The island is full of temples and shrines large and small, and one finds offerings, usually an arrangement of flowers and palm leaves in doorways, driveways, gardens and on the beach. To my mind, this is really where the magic of Bali resides, in the manner with which the Balinese way of life coexists with tourism, able to accommodate the attendant pressures of modernity without giving up its soul. The revenues from tourism are substantial, as the island has on the average 10 million visitors a year, a figure that the Philippines can only dream about.
Sure, Bali has spectacular beaches, palm trees, emerald-green rice terraces, postcard-pretty tropical landscapes and weather that encourages informal or little wear at all. (Bikinis are commonplace here, not so in the rest of the country, according to Jovita.) But so do many other tropical islands, the Philippines among them. While the Balinese cater to the tourists, they seem to do so sans obsequiousness. Comfortable in their own skin, they display a certain grace and, like the true sophisticate, feel no need to demonstrate that they are on a par with the visitor, not economically perhaps, but certainly culturally and socially.
On a day trip with Ricker and his wife as my guides, we visited Ubud, not far from Sanur and situated inland, and the surrounding countryside, so I could get a better sense of Bali. Ubud is the island's cultural capital, where the royal palace, still inhabited by the royal family, is. Other attractions included the Sacred Monkey Forest, held up as an example of the harmonious coexistence of humans and nature and rice terraces. Apparently, the rice terraces were the backdrop to scenes from the 2010 movie "Eat Pray Love" (based on the 2006 eponymous memoir by Elizabeth Gilbert), with Julia Roberts in the lead role. Ricker says, laughing, that for a while you had a number of Julia Roberts wannabes in town, all "looking for the perfect Balinese lover."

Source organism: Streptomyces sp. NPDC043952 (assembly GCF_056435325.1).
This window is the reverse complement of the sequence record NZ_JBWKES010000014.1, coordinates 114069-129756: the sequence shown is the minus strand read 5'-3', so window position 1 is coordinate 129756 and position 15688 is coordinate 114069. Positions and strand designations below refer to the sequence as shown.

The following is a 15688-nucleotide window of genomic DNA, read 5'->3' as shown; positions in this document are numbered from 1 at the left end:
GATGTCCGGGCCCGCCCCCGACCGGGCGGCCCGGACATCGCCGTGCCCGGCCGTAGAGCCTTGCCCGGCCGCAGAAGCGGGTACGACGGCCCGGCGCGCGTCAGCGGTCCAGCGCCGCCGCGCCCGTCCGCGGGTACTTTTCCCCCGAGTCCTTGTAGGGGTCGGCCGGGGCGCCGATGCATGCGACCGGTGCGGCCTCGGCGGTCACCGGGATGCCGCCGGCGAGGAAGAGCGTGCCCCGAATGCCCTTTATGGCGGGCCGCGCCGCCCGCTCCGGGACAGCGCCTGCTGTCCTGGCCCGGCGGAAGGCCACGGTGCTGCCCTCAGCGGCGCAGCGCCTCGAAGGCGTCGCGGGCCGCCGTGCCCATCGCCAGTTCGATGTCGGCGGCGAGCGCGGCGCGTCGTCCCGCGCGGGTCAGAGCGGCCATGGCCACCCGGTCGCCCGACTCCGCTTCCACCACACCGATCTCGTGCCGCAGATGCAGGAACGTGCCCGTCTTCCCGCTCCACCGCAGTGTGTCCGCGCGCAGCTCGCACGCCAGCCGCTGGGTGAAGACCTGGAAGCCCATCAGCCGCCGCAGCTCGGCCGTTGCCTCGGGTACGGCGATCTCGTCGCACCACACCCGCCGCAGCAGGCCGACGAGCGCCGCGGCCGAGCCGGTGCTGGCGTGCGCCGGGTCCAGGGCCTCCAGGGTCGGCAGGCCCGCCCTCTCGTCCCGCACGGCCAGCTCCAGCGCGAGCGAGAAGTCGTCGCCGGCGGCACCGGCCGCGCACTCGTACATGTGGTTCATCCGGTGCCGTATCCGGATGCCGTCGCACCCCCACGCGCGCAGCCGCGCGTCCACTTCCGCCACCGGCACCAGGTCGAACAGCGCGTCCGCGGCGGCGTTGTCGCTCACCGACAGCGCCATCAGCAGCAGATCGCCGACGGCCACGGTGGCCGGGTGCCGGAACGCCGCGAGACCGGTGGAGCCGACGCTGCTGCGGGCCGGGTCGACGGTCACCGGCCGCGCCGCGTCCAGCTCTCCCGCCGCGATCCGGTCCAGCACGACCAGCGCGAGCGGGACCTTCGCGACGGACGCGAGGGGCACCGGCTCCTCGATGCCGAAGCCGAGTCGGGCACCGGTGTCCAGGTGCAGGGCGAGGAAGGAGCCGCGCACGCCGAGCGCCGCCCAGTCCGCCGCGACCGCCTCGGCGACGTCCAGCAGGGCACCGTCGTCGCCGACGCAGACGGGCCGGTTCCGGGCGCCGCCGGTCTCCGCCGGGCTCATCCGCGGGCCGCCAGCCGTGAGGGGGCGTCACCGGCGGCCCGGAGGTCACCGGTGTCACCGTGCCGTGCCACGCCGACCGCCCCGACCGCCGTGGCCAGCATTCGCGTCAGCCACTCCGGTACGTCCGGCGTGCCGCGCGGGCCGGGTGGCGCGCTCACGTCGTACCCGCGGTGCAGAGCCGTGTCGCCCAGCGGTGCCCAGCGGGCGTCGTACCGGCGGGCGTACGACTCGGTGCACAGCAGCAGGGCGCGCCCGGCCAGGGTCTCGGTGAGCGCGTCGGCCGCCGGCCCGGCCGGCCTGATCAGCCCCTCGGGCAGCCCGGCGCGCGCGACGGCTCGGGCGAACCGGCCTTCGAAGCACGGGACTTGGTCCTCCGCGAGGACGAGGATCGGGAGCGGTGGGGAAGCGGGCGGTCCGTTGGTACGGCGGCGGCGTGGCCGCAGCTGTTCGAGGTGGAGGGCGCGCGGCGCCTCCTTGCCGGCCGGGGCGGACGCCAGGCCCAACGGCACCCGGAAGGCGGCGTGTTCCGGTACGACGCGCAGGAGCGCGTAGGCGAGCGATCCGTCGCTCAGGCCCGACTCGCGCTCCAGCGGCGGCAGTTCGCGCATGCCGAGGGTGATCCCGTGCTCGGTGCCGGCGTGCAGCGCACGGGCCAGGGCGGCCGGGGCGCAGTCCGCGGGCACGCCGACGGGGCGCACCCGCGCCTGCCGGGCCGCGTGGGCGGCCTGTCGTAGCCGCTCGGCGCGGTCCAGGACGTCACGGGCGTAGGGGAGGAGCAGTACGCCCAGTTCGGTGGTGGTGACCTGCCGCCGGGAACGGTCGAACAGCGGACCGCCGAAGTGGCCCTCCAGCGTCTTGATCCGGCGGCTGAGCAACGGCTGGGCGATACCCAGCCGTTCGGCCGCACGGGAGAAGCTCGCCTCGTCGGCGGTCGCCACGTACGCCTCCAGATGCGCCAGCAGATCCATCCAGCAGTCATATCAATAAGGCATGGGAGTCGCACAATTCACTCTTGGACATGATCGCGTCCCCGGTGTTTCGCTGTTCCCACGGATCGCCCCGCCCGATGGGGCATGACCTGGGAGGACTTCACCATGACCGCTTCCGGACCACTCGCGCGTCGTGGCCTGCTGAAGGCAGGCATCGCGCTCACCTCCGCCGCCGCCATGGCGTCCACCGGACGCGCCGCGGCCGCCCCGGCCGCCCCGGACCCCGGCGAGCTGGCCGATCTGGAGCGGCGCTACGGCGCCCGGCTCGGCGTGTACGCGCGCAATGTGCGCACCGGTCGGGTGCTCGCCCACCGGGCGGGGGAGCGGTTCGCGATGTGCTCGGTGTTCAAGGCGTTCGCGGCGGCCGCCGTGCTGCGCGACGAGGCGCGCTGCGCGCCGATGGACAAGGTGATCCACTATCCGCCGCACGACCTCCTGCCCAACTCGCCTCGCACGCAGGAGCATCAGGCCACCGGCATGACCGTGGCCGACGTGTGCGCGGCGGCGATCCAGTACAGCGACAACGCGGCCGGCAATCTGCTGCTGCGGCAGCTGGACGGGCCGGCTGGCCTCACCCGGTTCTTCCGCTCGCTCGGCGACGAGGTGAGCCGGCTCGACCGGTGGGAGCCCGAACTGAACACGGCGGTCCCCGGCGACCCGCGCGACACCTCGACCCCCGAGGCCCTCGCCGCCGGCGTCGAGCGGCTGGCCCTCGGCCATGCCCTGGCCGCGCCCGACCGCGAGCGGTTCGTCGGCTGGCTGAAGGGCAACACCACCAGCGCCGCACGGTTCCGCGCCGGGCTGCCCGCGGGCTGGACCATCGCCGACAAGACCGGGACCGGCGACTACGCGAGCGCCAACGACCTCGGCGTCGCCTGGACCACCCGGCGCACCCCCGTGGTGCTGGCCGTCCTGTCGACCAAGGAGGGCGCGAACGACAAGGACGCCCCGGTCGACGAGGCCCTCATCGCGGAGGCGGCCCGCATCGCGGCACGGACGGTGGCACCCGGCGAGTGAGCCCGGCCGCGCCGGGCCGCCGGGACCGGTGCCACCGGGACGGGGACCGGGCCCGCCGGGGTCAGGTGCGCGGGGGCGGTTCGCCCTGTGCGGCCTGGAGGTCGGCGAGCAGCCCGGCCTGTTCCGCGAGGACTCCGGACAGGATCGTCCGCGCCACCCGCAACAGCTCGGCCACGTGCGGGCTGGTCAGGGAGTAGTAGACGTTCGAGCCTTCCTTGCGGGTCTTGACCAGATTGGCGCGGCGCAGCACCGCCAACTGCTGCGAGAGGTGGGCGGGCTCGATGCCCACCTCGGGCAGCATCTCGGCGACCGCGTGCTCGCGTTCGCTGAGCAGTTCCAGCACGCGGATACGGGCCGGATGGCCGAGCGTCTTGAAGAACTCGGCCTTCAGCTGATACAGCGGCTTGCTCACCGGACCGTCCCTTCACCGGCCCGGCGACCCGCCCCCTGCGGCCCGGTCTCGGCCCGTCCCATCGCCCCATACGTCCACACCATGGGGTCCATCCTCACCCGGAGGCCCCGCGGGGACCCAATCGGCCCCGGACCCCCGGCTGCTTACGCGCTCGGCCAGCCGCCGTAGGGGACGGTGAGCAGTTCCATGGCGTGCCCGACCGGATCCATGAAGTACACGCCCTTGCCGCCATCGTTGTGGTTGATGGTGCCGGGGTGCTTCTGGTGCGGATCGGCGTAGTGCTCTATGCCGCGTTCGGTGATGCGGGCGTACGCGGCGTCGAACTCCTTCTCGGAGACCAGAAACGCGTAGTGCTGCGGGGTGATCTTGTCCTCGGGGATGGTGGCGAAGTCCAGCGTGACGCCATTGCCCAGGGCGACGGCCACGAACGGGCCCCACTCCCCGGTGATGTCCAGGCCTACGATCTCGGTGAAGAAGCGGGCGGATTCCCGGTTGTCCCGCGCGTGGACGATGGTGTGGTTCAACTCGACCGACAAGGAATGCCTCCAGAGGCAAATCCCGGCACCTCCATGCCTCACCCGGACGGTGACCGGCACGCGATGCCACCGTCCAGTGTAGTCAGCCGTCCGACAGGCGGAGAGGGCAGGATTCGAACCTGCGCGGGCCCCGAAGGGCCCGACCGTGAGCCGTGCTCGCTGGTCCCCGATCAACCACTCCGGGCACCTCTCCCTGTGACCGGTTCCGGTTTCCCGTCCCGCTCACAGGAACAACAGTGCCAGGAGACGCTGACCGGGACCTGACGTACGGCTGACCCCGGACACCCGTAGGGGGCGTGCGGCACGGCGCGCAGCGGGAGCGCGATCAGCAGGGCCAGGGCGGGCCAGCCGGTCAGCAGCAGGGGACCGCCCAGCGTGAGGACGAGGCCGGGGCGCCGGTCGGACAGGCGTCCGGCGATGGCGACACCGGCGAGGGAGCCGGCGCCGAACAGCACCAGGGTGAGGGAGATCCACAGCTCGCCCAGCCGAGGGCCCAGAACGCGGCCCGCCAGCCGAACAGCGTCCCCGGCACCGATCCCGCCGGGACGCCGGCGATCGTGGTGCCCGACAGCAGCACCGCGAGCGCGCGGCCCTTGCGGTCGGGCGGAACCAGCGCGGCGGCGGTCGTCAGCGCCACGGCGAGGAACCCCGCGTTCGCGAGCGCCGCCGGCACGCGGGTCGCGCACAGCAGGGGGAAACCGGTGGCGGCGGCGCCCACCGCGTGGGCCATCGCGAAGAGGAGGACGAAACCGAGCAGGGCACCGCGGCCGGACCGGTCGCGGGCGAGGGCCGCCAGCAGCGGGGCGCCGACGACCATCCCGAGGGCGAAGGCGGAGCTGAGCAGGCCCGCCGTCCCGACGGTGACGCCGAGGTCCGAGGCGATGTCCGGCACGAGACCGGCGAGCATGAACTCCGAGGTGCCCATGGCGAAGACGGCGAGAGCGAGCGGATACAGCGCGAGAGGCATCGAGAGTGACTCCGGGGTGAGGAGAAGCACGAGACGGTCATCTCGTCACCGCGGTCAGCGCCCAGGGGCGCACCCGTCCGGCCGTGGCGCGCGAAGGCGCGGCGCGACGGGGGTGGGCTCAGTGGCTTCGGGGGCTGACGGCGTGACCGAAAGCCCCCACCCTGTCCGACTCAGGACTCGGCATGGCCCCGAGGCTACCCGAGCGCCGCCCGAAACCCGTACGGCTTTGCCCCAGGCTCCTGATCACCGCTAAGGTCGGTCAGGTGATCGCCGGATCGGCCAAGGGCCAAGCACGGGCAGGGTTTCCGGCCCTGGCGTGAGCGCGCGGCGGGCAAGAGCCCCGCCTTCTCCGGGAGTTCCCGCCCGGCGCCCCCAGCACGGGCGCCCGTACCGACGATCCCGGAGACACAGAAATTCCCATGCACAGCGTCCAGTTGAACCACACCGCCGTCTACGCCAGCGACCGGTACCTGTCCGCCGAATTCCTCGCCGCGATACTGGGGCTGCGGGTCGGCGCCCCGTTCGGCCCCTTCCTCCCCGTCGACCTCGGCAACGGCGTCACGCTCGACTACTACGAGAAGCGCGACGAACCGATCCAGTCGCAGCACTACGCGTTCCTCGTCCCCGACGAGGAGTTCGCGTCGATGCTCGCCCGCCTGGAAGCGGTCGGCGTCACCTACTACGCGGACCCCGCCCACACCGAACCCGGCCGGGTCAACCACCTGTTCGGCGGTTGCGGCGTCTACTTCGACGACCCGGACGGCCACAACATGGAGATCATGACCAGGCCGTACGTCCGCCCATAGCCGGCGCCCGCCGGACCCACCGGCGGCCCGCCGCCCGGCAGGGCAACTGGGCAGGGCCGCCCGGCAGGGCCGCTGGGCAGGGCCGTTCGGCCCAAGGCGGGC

Ubud is hilly, with an atmosphere quite different from the beach towns along the eastern and southern coasts. After exploring a handicraft shop, we had lunch at a place the couple favored: a lechon house, only here it is known as babi guling. Again, a dish that you wouldn't get in most of Indonesia. The skin and meat were almost as tasty as our lechon; I did miss the liver sauce that renders roast pork even more delicious.
It isn't difficult to see why Bali, with its unique culture, along with Gauguin's Tahiti, occupies a central place in the popular Western imagination, helped along by the Rodgers and Hammerstein musical, "South Pacific" (based on James Michener's Tales of the South Pacific), where the island of Bali Ha'i can be seen in the distance, seemingly within reach but really unattainable. Often described as "the morning of the world," Bali, or more accurately, the idea of Bali, is the epitome of a tropical paradise, an equatorial Shangri-La, a warm-weather Brigadoon. It can, of course, and has been a site of the Orientalist imagination, and that it most certainly continues to be, for many of those who traipse there. But to limit one's approach to the Orientalist looking glass is to miss the deeper significance of Bali, there in the beautiful gestures of lives lived simply, not in opposition to but in harmony with Nature.